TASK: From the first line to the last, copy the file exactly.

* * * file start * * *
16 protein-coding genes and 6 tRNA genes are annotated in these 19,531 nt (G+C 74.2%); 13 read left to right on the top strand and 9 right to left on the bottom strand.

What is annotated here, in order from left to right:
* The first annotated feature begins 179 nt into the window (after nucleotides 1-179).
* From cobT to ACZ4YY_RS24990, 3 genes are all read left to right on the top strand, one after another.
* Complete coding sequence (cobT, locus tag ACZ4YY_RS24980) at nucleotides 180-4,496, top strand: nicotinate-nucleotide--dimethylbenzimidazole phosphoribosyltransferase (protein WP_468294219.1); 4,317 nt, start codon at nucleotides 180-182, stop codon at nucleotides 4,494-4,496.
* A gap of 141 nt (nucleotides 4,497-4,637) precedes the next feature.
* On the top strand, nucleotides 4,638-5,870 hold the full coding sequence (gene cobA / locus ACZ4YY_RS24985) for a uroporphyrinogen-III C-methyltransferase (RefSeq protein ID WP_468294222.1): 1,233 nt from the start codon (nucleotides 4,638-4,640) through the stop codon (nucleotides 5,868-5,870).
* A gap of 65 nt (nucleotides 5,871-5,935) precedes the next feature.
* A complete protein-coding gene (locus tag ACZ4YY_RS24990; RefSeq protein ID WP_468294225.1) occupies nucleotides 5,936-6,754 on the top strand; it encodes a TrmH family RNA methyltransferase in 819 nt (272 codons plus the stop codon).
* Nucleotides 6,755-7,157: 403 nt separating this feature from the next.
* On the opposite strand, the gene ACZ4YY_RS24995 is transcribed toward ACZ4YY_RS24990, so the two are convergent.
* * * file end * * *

16 protein-coding genes and 6 tRNA genes are annotated in these 19,531 nt (G+C 74.2%); 13 read left to right on the top strand and 9 right to left on the bottom strand.

What is annotated here, in order from left to right:
* The first annotated feature begins 179 nt into the window (after nucleotides 1-179).
* From cobT to ACZ4YY_RS24990, 3 genes are all read left to right on the top strand, one after another.
* Complete coding sequence (cobT, locus tag ACZ4YY_RS24980) at nucleotides 180-4,496, top strand: nicotinate-nucleotide--dimethylbenzimidazole phosphoribosyltransferase (protein WP_468294219.1); 4,317 nt, start codon at nucleotides 180-182, stop codon at nucleotides 4,494-4,496.
* A gap of 141 nt (nucleotides 4,497-4,637) precedes the next feature.
* On the top strand, nucleotides 4,638-5,870 hold the full coding sequence (gene cobA / locus ACZ4YY_RS24985) for a uroporphyrinogen-III C-methyltransferase (RefSeq protein ID WP_468294222.1): 1,233 nt from the start codon (nucleotides 4,638-4,640) through the stop codon (nucleotides 5,868-5,870).
* A gap of 65 nt (nucleotides 5,871-5,935) precedes the next feature.
* A complete protein-coding gene (locus tag ACZ4YY_RS24990; RefSeq protein ID WP_468294225.1) occupies nucleotides 5,936-6,754 on the top strand; it encodes a TrmH family RNA methyltransferase in 819 nt (272 codons plus the stop codon).
* Nucleotides 6,755-7,157: 403 nt separating this feature from the next.
* On the opposite strand, the gene ACZ4YY_RS24995 is transcribed toward ACZ4YY_RS24990, so the two are convergent.